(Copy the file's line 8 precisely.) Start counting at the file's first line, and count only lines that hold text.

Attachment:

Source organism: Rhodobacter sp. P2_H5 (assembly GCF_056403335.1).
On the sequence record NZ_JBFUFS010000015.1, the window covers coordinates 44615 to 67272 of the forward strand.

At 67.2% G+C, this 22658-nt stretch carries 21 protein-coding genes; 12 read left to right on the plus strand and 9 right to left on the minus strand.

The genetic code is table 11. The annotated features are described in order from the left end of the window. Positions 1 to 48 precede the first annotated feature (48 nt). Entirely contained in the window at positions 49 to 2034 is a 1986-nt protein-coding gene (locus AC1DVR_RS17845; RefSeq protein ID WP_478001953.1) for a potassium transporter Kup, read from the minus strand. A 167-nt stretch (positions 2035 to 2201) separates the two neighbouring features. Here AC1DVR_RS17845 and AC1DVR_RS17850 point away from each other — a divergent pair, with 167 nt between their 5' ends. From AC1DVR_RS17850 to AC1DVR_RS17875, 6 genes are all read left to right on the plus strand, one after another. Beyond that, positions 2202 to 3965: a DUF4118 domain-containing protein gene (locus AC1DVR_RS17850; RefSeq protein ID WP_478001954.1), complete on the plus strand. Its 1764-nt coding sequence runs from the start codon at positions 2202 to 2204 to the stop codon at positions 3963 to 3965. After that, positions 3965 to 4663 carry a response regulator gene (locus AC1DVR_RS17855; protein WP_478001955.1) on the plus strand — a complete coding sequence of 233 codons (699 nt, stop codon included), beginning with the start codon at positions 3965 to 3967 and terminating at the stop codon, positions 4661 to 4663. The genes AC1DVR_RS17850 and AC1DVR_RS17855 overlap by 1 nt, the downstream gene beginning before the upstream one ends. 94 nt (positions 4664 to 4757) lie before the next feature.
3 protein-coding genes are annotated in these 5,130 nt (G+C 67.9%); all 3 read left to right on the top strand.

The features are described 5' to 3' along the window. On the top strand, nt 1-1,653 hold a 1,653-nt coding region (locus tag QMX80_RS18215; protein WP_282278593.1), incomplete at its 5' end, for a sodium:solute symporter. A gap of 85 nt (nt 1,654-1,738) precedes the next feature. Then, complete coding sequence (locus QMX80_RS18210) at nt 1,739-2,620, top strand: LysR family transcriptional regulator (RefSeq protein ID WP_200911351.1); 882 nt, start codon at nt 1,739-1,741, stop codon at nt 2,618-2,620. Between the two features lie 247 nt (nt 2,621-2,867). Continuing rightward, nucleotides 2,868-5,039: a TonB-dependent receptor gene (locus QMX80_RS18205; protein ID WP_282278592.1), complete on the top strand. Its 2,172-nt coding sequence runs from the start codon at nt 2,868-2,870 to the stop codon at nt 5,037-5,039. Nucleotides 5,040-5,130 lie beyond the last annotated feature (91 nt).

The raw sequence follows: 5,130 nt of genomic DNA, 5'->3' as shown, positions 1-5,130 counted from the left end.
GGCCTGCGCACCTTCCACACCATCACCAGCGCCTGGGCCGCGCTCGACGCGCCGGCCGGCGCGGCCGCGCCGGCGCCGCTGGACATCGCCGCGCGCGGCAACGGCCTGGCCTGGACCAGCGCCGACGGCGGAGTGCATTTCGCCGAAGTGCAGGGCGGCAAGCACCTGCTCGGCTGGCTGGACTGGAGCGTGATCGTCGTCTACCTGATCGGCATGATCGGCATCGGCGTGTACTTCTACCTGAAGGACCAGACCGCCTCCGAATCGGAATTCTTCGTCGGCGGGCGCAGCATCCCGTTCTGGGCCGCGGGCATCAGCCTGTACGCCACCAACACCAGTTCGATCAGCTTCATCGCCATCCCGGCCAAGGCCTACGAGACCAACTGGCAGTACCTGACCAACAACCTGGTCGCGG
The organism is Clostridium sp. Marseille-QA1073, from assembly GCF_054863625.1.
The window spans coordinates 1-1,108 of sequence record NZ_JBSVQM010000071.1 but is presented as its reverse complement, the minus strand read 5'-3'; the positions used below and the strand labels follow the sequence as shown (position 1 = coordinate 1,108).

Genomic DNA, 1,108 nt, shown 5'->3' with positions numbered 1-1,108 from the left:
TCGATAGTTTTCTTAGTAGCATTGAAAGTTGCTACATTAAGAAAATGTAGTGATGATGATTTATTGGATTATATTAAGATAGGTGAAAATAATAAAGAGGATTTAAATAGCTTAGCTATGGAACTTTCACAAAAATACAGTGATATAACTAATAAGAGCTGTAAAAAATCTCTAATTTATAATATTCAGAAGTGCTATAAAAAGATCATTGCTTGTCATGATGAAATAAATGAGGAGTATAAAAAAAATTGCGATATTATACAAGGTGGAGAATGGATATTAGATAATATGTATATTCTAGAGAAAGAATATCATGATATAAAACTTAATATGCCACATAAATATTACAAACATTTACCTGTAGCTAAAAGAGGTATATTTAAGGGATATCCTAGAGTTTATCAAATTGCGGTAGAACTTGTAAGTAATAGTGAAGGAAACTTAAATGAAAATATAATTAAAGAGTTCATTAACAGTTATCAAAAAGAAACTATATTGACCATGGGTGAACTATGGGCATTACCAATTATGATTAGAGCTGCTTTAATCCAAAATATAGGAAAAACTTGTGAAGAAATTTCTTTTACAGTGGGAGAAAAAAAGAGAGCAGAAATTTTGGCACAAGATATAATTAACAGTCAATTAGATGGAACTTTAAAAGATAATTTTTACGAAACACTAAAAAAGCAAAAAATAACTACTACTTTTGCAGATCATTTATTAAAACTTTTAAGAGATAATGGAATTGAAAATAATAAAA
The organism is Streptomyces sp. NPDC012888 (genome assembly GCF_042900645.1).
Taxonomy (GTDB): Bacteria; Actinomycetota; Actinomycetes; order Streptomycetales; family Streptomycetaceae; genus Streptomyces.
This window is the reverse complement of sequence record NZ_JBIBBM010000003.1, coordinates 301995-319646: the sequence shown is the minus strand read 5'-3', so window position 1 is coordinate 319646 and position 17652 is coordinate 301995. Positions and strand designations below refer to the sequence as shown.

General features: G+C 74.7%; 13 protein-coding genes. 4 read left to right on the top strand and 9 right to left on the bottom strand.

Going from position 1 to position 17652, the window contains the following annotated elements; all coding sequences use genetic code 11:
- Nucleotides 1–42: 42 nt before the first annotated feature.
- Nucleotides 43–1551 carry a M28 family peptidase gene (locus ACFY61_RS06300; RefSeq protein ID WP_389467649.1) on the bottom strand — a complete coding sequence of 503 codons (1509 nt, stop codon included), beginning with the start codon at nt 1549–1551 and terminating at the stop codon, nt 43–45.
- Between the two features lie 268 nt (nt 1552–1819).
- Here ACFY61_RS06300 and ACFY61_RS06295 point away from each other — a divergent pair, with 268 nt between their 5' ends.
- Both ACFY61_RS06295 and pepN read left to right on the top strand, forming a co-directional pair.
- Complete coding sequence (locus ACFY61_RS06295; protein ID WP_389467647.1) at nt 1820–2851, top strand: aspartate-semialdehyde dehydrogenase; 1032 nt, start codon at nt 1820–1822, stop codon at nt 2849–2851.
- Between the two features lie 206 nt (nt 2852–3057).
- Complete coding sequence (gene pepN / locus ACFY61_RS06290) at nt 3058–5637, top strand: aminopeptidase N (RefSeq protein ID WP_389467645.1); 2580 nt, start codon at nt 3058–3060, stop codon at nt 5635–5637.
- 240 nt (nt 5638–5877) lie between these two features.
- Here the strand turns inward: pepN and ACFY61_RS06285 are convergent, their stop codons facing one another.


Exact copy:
GGCCTGCGCACCTTCCACACCATCACCAGCGCCTGGGCCGCGCTCGACGCGCCGGCCGGCGCGGCCGCGCCGGCGCCGCTGGACATCGCCGCGCGCGGCAACGGCCTGGCCTGGACCAGCGCCGACGGCGGAGTGCATTTCGCCGAAGTGCAGGGCGGCAAGCACCTGCTCGGCTGGCTGGACTGGAGCGTGATCGTCGTCTACCTGATCGGCATGATCGGCATCGGCGTGTACTTCTACCTGAAGGACCAGACCGCCTCCGAATCGGAATTCTTCGTCGGCGGGCGCAGCATCCCGTTCTGGGCCGCGGGCATCAGCCTGTACGCCACCAACACCAGTTCGATCAGCTTCATCGCCATCCCGGCCAAGGCCTACGAGACCAACTGGCAGTACCTGACCAACAACCTGGTCGCGG